'I can remember on one occasion around November time, having a firework battle with a rival group of kids. There was so much smoke generated that we had to feel our way out of the caves!
'Highly dangerous, but we had just been through the war with all the bombing and doodlebugs (V1s) and so it didn't seem so bad!'
Tales Both Possible and Unlikely
The existence of the cave system has given rise to many stories about how far it extends and the uses to which it has been put.
It is known that, during the 19th century, Beddington Cave was included in the lease of the neighbouring inn and that the publican used it as a cool dark cellar for storing casks of liquor.
Walford recorded the 'vague, but not improbable, statement that it was once the secret resort of robbers and the repository of their plunder.' This may well be true, although rumours like this may have originated with glimpses of the stored casks mentioned above.
During the 1920s, an elderly parishioner named Mr Roffey told the Rev. Thomas Bentham of tales he had heard as a boy, of donkey trains carrying smuggled goods through the night across the downs into Beddington. These smugglers were also said to hide their merchandise in the caves.
As well as the natural system, there are tales of man-made extensions to the caves. In the same decade that Mr Roffey offered his recollections, a barn and cottage close to The Plough were knocked down. The demolition work uncovered a large, brick-vaulted chamber a short distance beneath the foundations, but unfortunately the builders filled the chamber in without investigating further.
The 'Elemental Croydon' chapter of Val Hope's Strange Croydon mentions a story published in 1862 that described an earlier discovery in the area. A gentleman by the name of Mr Plowman is supposed to have discovered a subterranean passage while building a well for a nearby gamekeeper's cottage. The intrepid Mr Plowman decided to explore the tunnel and followed it along for some distance until at last he found his way forward blocked by water. (Given that this is a story about a man digging up the ground I was initially somewhat suspicious of the name Mr Plowman here. However, I am very grateful to Colin Geary for noting that the aforementioned Rev. Bentham refers in his book to a 'Phoebe Plowman, an old lady living in Beddington Lane', possibly a relative of the man in the story. Perhaps I was wrong to be so cynical!)
Another passage is supposed to connect Carew Manor with the cave entrance beside The Plough. Bentham thought this feasible since the sandy nature of the soil between the two sites would make such a passage relatively easy to construct, although he did remark that it would be 'rather dangerous to traverse'.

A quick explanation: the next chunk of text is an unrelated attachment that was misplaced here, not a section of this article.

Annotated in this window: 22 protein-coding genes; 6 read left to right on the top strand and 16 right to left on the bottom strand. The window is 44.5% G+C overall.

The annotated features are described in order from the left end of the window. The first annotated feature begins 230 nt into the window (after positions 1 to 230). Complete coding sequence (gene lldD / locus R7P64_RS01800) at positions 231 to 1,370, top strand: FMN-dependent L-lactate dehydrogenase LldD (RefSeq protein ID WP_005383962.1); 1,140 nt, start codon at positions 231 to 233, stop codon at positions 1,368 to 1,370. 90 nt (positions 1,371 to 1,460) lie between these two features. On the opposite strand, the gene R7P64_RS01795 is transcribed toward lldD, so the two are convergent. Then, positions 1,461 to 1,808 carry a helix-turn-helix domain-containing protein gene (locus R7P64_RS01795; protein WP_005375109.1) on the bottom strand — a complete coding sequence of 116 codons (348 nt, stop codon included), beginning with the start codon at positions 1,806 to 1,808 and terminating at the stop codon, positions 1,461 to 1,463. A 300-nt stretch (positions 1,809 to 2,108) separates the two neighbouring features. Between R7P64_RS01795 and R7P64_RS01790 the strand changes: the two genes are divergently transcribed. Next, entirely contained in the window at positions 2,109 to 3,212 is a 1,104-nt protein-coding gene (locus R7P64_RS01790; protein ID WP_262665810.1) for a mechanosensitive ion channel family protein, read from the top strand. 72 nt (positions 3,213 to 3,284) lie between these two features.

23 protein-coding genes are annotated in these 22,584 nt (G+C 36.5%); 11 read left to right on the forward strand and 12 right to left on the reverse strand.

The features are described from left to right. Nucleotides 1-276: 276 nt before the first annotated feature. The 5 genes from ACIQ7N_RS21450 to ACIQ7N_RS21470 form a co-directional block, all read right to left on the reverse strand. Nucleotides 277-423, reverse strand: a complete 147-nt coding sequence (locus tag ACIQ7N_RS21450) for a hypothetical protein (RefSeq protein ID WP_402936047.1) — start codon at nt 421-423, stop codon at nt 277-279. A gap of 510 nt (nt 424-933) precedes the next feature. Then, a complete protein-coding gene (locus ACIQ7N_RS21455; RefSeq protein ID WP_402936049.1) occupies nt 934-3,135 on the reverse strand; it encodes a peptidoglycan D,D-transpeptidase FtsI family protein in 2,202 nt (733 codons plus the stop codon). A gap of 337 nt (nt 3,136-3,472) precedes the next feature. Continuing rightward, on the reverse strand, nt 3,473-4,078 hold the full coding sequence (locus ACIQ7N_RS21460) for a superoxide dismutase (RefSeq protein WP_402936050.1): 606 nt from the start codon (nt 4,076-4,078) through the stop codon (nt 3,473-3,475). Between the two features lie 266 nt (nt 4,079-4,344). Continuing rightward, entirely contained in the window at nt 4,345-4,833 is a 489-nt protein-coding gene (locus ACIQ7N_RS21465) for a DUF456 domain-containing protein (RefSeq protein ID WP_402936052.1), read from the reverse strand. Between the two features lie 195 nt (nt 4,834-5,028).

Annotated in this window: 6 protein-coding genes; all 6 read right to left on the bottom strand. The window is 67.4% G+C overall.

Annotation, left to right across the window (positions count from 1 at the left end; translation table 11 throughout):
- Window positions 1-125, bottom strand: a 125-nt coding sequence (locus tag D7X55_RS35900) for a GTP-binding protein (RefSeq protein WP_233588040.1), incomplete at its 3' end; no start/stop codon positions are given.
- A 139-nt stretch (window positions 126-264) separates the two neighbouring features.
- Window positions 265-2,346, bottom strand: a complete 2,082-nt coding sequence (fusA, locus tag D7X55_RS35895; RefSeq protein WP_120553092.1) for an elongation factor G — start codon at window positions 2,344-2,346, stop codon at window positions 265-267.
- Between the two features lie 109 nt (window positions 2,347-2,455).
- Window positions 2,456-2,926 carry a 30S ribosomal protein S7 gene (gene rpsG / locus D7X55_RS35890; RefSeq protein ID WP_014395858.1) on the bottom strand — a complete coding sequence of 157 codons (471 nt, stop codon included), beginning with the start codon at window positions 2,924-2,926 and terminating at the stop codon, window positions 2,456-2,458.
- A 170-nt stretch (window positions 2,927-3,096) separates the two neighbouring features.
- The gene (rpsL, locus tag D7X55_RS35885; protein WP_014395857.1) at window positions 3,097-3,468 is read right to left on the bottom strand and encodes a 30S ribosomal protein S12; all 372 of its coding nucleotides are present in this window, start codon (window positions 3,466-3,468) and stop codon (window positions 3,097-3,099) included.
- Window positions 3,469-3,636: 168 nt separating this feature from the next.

Bentham also tells us of a tunnel said to run from the manor to Beddington Lodge. (The Lodge was demolished in 1935.) He wondered if this tunnel might have been connected with a longer one, which traditionally connects Beddington with the Archbishop's Palace in Croydon.
Further tales speak of a tunnel linking the manor with Nonsuch Palace near Cheam, and it is sometimes claimed that the underground network was constructed during Elizabethan times as an escape route for the Queen and her courtiers.
However, Ronald Michell, author of The Parish of Beddington in the Year 1837, is inclined to disregard such stories, observing that old buildings always seem to attract rumours of secret tunnels. (For another local example, see 'A Secret Tunnel Under Cranmer Green?' in Strange Mitcham.) Michell believes the explanation often lies with people misidentifying brick-lined sewers which, when dry, look very much like tunnels.
Of all the claims made, surely the most unlikely is the idea that one of the tunnels starts from Beddington Cave near The Plough, and leads underground all the way to Brighton on the south coast, a distance of roughly 50 miles [80 kilometres]! Supposedly, smugglers travelled along this to keep their booty safe from prying eyes.
When dealing with tales such as those above, it is difficult to distinguish fact from fiction, but what conclusions can be drawn here?
The caves certainly exist and the system is probably extensive. It is known that the nearby inn once used them for the storage of liquor, and it is possible that robbers and smugglers also used the caves as storehouses. The tales of tunnels connecting various buildings are less certain, and the idea of a subterranean route stretching to Brighton is hard to believe.
But unlikely does not necessarily mean untrue, and with access to the caves now cut off, the truth is for the moment hidden.
[Sources: Bentham, Rev. T. (M.A.), (1923) A History of Beddington; personal communication with David Bushell, 2013; personal communication with Sue Chester, 2000-2001; Hope, Valerie, Strange Croydon website; personal communication with Colin Geary, 2008; Michell, R. (1991) The Parish of Beddington in the Year 1837, revised edition, Beddington, Carshalton & Wallington Archaeological Society; Walford, E. (1884) Greater London: A Narrative of its History, its People, and its Places, Volume II, London, Paris and New York, Cassell & Co. Ltd.]